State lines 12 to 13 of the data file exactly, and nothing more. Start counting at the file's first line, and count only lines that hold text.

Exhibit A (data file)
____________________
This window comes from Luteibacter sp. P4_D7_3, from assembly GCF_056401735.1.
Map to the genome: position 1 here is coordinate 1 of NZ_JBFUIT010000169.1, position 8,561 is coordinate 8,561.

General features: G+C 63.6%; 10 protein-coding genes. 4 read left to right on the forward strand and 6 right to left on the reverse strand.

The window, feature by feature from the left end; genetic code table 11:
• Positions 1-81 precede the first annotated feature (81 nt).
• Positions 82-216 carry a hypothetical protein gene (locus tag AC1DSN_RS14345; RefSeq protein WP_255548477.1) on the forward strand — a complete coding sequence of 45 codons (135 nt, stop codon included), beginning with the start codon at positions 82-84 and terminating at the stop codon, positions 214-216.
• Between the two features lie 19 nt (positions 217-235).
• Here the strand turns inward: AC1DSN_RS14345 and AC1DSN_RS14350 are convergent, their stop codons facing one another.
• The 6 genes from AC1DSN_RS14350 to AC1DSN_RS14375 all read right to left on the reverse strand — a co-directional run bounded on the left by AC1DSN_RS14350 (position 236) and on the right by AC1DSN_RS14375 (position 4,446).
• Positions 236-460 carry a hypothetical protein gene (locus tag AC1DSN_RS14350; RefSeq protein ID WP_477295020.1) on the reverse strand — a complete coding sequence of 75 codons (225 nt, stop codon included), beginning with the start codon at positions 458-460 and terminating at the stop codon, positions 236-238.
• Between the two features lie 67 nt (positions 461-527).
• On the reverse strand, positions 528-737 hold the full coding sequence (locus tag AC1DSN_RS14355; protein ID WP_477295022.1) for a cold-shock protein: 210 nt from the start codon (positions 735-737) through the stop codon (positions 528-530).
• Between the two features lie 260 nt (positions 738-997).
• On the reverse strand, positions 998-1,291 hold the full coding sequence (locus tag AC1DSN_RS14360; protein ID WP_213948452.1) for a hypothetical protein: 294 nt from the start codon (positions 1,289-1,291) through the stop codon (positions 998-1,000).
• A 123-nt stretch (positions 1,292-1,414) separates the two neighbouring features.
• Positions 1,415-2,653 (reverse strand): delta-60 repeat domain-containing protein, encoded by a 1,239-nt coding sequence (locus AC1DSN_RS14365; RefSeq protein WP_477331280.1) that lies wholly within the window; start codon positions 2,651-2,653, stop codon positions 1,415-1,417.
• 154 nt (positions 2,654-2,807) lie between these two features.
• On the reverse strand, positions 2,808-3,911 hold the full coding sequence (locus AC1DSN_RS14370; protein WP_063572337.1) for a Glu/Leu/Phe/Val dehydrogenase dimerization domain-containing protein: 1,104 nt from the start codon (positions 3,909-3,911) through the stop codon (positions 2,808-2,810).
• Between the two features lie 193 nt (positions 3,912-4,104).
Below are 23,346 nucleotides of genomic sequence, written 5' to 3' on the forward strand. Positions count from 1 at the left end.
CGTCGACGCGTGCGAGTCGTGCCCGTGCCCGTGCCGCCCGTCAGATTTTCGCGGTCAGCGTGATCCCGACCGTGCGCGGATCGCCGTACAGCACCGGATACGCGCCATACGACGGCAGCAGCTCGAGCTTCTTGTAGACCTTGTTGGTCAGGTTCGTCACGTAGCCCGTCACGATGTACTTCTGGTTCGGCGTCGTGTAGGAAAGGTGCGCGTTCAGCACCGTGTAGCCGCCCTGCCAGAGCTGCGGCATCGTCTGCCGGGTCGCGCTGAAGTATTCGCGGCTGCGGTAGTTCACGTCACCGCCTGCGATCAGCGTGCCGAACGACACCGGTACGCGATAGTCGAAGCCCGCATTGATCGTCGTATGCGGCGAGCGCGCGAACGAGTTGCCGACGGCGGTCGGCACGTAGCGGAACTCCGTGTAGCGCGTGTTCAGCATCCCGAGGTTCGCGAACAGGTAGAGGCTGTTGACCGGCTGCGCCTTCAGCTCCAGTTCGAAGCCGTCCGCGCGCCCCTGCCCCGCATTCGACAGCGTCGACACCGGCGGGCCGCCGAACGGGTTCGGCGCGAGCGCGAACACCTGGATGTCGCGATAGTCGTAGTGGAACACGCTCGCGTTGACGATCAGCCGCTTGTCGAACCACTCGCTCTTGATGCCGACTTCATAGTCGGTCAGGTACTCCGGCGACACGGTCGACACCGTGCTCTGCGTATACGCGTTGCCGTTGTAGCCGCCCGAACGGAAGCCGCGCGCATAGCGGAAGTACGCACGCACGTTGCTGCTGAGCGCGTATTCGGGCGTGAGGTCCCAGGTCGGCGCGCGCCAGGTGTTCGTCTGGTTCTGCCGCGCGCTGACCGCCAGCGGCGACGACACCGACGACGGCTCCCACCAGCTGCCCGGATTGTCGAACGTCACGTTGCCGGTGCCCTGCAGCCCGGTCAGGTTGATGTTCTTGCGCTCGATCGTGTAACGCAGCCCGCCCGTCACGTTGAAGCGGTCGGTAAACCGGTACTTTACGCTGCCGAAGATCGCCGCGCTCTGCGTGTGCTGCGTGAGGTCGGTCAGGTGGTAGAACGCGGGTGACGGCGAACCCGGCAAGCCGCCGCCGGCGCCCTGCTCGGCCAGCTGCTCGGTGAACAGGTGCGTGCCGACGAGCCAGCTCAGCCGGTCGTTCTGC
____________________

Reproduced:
• On the reverse strand, positions 528-737 hold the full coding sequence (locus tag AC1DSN_RS14355; protein ID WP_477295022.1) for a cold-shock protein: 210 nt from the start codon (positions 735-737) through the stop codon (positions 528-530).
• Between the two features lie 260 nt (positions 738-997).